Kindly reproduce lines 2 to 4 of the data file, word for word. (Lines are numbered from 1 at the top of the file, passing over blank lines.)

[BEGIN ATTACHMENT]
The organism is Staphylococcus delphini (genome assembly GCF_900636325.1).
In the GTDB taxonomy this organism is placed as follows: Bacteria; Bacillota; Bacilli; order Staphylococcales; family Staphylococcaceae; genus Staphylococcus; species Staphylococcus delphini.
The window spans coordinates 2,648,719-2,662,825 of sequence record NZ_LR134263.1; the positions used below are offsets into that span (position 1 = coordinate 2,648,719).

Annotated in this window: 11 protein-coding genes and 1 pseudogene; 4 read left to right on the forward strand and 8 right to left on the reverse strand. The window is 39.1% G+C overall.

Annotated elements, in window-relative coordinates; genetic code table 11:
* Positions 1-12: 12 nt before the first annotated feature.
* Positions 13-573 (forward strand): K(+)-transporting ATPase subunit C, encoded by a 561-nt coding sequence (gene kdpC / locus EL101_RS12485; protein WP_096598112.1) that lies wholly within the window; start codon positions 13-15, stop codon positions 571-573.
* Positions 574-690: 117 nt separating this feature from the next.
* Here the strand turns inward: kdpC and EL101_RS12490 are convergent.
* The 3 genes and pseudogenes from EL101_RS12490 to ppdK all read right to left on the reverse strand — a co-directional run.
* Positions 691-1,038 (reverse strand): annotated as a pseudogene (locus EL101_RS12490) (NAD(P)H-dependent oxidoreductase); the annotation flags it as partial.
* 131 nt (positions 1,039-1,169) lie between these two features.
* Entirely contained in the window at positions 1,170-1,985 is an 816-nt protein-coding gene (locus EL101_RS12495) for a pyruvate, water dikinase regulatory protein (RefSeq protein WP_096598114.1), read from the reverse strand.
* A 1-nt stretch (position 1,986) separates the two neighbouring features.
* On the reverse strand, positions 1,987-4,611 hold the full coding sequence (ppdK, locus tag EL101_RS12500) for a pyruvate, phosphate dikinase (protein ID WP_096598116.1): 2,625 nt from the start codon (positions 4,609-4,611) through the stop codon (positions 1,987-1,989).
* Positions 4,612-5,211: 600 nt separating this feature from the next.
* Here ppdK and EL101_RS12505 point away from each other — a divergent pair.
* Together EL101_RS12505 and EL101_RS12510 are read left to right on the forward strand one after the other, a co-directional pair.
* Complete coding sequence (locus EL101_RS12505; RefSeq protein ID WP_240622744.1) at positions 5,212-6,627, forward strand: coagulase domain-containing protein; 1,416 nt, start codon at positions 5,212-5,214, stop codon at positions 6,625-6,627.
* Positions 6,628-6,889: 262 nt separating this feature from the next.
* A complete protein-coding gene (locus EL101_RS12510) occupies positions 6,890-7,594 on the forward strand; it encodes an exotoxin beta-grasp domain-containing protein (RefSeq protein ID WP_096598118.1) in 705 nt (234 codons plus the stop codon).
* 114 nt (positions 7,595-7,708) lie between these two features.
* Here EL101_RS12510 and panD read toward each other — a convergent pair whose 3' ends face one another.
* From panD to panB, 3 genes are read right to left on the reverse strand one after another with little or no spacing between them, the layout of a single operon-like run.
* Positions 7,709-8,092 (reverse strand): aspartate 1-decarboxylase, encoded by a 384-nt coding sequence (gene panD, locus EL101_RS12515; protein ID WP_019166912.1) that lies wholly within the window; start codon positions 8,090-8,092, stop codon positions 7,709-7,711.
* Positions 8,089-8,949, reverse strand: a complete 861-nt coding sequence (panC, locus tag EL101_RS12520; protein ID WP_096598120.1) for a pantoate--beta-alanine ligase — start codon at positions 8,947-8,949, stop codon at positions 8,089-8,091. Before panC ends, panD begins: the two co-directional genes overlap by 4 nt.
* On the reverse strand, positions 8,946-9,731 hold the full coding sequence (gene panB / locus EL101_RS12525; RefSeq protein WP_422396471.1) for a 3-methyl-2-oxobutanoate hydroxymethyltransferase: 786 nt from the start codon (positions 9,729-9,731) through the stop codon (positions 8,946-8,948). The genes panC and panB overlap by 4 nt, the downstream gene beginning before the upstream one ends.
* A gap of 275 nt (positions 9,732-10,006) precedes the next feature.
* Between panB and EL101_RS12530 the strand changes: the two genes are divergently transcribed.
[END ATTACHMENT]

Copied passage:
In the GTDB taxonomy this organism is placed as follows: Bacteria; Bacillota; Bacilli; order Staphylococcales; family Staphylococcaceae; genus Staphylococcus; species Staphylococcus delphini.
The window spans coordinates 2,648,719-2,662,825 of sequence record NZ_LR134263.1; the positions used below are offsets into that span (position 1 = coordinate 2,648,719).

Annotated in this window: 11 protein-coding genes and 1 pseudogene; 4 read left to right on the forward strand and 8 right to left on the reverse strand. The window is 39.1% G+C overall.